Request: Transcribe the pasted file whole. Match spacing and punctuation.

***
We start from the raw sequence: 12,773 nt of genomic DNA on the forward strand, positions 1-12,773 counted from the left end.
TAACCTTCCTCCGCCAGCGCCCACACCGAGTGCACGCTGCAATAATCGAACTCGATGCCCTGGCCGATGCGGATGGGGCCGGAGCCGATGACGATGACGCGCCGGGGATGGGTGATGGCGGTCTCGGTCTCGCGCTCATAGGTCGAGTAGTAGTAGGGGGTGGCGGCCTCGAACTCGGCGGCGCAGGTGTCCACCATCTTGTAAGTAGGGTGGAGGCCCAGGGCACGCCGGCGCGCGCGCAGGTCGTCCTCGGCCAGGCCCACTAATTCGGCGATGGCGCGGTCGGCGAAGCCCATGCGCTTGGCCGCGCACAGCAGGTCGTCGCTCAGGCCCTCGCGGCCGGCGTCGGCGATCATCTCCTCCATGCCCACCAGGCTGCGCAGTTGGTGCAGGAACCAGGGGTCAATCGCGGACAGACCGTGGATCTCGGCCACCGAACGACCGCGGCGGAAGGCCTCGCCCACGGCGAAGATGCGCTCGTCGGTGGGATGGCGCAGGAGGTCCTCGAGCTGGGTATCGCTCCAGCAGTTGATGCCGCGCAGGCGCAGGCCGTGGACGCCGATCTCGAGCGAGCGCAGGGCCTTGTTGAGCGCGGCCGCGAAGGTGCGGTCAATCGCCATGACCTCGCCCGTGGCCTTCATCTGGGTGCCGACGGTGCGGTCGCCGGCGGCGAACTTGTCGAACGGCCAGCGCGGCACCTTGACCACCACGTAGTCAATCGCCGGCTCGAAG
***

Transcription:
We start from the raw sequence: 12,773 nt of genomic DNA on the forward strand, positions 1-12,773 counted from the left end.
TAACCTTCCTCCGCCAGCGCCCACACCGAGTGCACGCTGCAATAATCGAACTCGATGCCCTGGCCGATGCGGATGGGGCCGGAGCCGATGACGATGACGCGCCGGGGATGGGTGATGGCGGTCTCGGTCTCGCGCTCATAGGTCGAGTAGTAGTAGGGGGTGGCGGCCTCGAACTCGGCGGCGCAGGTGTCCACCATCTTGTAAGTAGGGTGGAGGCCCAGGGCACGCCGGCGCGCGCGCAGGTCGTCCTCGGCCAGGCCCACTAATTCGGCGATGGCGCGGTCGGCGAAGCCCATGCGCTTGGCCGCGCACAGCAGGTCGTCGCTCAGGCCCTCGCGGCCGGCGTCGGCGATCATCTCCTCCATGCCCACCAGGCTGCGCAGTTGGTGCAGGAACCAGGGGTCAATCGCGGACAGACCGTGGATCTCGGCCACCGAACGACCGCGGCGGAAGGCCTCGCCCACGGCGAAGATGCGCTCGTCGGTGGGATGGCGCAGGAGGTCCTCGAGCTGGGTATCGCTCCAGCAGTTGATGCCGCGCAGGCGCAGGCCGTGGACGCCGATCTCGAGCGAGCGCAGGGCCTTGTTGAGCGCGGCCGCGAAGGTGCGGTCAATCGCCATGACCTCGCCCGTGGCCTTCATCTGGGTGCCGACGGTGCGGTCGCCGGCGGCGAACTTGTCGAACGGCCAGCGCGGCACCTTGACCACCACGTAGTCAATCGCCGGCTCGAAG